Some years ago now (I honestly couldn’t tell you when), I was working at Japspeed/BDC Events and would constantly yap on about the dream of a proper nationwide grassroots drift series in the UK. At some point, after hurling around D1SL YouTube clips like they were going out of fashion, the foundations for DriftCup were laid by the powers that be and I was tasked with hastily filling a blank website with the philosophy for the championship and some loosely enforced rules.
Back in those days, the championship was divided into two classes: one for cars with an MOT (the UK’s annual inspection for road going vehicles) and one for cars without an MOT (i.e. purpose built track cars). Back then it was a struggle to entice people to enroll in what was, essentially, a stepping stone to the BDC and entry figures were relatively low. Fast forward a few years and, while drivers still need to go through DriftCup to reach the BDC, an awful lot has changed. I headed to the second round of the 2018 series (held at the Three Sisters circuit in Wigan) to see how things had progressed.
There are no concerns about entry numbers nowadays, with the entire championship (comprising of five rounds in 2018) having been booked up by drivers within minutes of tickets going on sale for the last few consecutive years. The drivers compete within one class and have just two qualifying runs to impress and progress through to the Top 32.
Having not attended a DriftCup event in a very long time, what blew me away was the extent of the machinery taking part. The dream I once had of a field of 400bhp road legal S-bodies and JZXs has long since gone and, while the actual field is far more diverse than I had originally envisioned, one must wonder how some of these cars would square up against each other in the heat of battle.
At one end of the scale were the very serious cars which all tended to follow a similar format, which the R32 pictured above is a good representation of. Wide arches, big tyres and a chopped rear bumper showcasing an array of brightly coloured suspension arms; I’m not sure if you’re familiar with the “starter pack” style memes doing the rounds on the internet (see here if you’re not) but I feel these modifications would definitely be included on a “DriftCup Starter Pack” variation of said meme.
Considering that all of the drivers competing in DriftCup can theoretically secure entry to a BDC round as a result of finishing in the Top 4 of any DriftCup round, it’s understandable that many will build a car that is future proof and will enable them to be competitive should they achieve this level of success and earn a shot at the big league.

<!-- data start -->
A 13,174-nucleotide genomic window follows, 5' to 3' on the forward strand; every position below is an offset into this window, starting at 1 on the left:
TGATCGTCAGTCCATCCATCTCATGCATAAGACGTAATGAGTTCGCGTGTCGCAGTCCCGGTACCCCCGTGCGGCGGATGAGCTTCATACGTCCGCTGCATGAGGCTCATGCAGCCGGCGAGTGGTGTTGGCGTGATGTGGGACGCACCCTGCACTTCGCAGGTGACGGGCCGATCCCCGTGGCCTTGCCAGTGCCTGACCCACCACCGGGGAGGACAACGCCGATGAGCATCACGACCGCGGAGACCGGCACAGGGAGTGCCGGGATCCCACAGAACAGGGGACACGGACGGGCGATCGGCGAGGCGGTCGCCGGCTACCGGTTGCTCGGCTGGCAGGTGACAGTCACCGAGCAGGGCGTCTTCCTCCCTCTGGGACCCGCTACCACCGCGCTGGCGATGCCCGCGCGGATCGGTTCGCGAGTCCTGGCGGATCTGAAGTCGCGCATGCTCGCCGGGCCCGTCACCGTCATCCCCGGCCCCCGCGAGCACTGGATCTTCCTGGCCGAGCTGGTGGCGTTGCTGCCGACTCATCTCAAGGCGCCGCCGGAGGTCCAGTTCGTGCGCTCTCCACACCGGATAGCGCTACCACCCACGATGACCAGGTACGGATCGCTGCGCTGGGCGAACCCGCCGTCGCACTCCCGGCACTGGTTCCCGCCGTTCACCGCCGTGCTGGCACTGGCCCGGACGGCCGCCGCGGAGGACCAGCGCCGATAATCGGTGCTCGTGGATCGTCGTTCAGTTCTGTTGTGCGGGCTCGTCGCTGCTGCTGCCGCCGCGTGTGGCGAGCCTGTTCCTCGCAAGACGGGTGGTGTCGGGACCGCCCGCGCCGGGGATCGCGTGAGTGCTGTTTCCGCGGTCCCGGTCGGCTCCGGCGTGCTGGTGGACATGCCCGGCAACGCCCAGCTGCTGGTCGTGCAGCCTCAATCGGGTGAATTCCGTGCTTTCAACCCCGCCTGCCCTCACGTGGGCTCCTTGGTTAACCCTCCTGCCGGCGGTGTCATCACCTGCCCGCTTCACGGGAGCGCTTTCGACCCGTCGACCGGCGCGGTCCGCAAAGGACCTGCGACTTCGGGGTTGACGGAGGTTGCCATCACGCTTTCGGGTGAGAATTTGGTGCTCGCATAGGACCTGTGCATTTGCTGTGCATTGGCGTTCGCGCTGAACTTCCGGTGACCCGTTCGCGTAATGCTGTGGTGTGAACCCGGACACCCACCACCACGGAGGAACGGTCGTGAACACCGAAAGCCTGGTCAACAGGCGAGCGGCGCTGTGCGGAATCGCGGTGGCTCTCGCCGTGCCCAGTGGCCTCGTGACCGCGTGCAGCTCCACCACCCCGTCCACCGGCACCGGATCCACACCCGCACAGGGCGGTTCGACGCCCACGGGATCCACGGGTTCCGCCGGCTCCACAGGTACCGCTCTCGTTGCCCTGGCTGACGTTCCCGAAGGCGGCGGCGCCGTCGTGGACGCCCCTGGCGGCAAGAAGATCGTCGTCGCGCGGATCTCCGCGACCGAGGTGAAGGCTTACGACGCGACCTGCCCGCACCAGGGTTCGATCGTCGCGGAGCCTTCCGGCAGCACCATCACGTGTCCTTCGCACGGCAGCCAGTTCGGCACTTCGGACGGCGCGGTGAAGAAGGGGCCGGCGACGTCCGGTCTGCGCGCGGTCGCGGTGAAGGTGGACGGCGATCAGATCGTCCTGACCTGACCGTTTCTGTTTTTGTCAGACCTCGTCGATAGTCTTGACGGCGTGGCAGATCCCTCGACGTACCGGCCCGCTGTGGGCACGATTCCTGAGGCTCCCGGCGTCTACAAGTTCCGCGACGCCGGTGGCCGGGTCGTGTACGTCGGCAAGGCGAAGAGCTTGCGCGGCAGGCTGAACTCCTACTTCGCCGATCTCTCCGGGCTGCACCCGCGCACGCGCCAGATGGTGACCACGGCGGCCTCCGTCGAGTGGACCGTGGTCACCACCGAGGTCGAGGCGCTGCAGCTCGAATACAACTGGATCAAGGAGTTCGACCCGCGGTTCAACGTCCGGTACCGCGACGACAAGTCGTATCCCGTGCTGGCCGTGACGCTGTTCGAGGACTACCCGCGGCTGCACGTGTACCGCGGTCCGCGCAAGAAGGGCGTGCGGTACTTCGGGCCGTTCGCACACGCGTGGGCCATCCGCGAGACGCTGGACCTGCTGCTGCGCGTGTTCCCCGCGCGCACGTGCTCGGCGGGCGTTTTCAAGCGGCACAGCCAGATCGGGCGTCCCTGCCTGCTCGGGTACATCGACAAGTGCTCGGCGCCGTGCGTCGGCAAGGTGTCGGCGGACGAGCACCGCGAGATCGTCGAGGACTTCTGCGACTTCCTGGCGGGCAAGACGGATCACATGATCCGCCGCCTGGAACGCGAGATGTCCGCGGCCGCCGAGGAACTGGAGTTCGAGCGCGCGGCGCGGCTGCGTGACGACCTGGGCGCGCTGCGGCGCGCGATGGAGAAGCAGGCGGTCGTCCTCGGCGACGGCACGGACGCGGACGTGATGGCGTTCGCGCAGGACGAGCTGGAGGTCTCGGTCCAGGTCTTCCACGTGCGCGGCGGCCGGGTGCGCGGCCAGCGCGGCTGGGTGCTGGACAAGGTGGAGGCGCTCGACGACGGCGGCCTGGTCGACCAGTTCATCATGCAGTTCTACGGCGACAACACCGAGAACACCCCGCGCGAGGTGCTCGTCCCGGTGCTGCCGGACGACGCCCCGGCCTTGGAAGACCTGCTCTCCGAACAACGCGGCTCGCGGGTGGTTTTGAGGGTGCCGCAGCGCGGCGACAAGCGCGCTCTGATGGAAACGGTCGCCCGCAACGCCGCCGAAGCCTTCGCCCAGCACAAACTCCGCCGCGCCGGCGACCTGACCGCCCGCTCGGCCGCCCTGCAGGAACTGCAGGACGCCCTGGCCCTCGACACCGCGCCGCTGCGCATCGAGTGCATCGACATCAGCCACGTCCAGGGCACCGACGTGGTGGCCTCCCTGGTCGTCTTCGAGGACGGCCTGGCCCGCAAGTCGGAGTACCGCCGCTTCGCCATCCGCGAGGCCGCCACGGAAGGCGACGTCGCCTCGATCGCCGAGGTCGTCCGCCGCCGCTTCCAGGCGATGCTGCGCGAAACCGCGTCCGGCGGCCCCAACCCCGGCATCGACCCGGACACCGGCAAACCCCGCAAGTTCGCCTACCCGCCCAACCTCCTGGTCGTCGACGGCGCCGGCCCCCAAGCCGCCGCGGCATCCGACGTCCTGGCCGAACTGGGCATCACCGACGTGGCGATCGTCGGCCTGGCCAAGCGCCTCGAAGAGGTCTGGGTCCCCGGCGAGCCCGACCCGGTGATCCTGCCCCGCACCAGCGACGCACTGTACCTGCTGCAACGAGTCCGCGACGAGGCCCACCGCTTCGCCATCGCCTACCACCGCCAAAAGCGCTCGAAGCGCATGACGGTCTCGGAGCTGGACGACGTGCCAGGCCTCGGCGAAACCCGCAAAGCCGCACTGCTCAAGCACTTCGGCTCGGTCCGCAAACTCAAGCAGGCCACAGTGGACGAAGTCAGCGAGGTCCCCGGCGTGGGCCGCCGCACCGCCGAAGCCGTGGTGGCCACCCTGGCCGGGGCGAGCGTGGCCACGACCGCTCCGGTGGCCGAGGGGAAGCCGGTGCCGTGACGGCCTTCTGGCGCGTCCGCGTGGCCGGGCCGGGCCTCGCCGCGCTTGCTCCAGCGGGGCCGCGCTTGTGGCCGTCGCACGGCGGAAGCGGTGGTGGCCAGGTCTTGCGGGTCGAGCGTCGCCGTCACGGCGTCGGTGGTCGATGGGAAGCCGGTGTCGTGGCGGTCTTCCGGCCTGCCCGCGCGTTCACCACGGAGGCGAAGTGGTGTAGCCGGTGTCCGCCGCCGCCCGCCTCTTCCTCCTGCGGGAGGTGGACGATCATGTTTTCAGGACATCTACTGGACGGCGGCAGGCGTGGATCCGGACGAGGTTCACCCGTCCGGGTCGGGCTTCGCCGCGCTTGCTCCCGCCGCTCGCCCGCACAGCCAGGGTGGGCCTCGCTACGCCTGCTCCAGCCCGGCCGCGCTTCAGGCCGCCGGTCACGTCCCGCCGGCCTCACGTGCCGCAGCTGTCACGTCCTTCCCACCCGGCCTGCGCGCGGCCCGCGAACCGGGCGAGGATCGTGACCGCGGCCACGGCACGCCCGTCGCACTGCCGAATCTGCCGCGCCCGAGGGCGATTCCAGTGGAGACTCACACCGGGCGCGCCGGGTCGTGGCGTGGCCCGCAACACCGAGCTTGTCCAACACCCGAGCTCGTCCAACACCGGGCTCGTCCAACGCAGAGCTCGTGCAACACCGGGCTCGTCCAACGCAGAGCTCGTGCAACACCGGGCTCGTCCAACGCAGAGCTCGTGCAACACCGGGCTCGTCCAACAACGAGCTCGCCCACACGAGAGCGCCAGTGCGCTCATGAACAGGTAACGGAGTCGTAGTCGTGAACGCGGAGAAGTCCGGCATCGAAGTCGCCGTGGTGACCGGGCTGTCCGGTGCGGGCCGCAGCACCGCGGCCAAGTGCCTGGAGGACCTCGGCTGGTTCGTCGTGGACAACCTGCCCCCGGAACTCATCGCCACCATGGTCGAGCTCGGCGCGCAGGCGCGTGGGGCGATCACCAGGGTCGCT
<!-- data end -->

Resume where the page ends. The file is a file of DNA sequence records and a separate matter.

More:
At the other end of the spectrum there were a number of drivers competing in cars that were much more “down to earth” so to speak. A stalwart of all UK drift events, the BMW E36, was present and correct and being wheeled by a number of drivers in various guises from former BDC cars to extremely basic setups with just the essentials.
Practice and qualifying took place under bone dry conditions and, while drivers from all parts of the drift car spectrum were laying down great runs and racking up big scores, I did wonder how the very apparent gaps in performance would present themselves once it came down to battles.
I needn’t of wondered for too long though as nature’s greatest horsepower leveller took effect as the Top 32 got underway; rain, and lots of it.
Many drivers fell off before they’d even reached the first clipping point, while others struggled to muster the delicacy needed to control their 500bhp+ semi-slick equipped monsters when doing battle with much tamer cars with more reasonable tyres.
You can view all of the battles in the latter half of my video at the bottom of this page. Paul Cunnington (S14), Jolene Sharpe (R32) and Dave Bastin (SR20-powered AE86) were the well-deserved podium finishers, with all of them rising to the occasion and fending off more extreme machinery while keeping their cool in the heat of battle.
Despite the majority of the crowd getting very cold and wet, having the rain fall made for much closer and more exciting battles. Had it remained dry, I think the battles would have taken a completely different course. With the majority of the Three Sisters layout in use comprising of a long right hander with a number of clipping points along it, those with big sticky tyres and sequential gearboxes would have laid waste to the slower and lesser-equipped cars in the dry. I’d even went so far as to joke earlier in the day that 90% of the battles would have been won or lost by people mis-shifting along this final section but, in reality, it wasn’t even a factor.
Either way, Round 2 of DriftCup was cool to check out and, while it does feel like some of the grassroots element is getting lost through the assortment of high calibre builds, pretty much everyone competing was hungry to win and the majority of the battles were very close. I’ll be keeping an eye on the subsequent rounds of this year’s series for sure.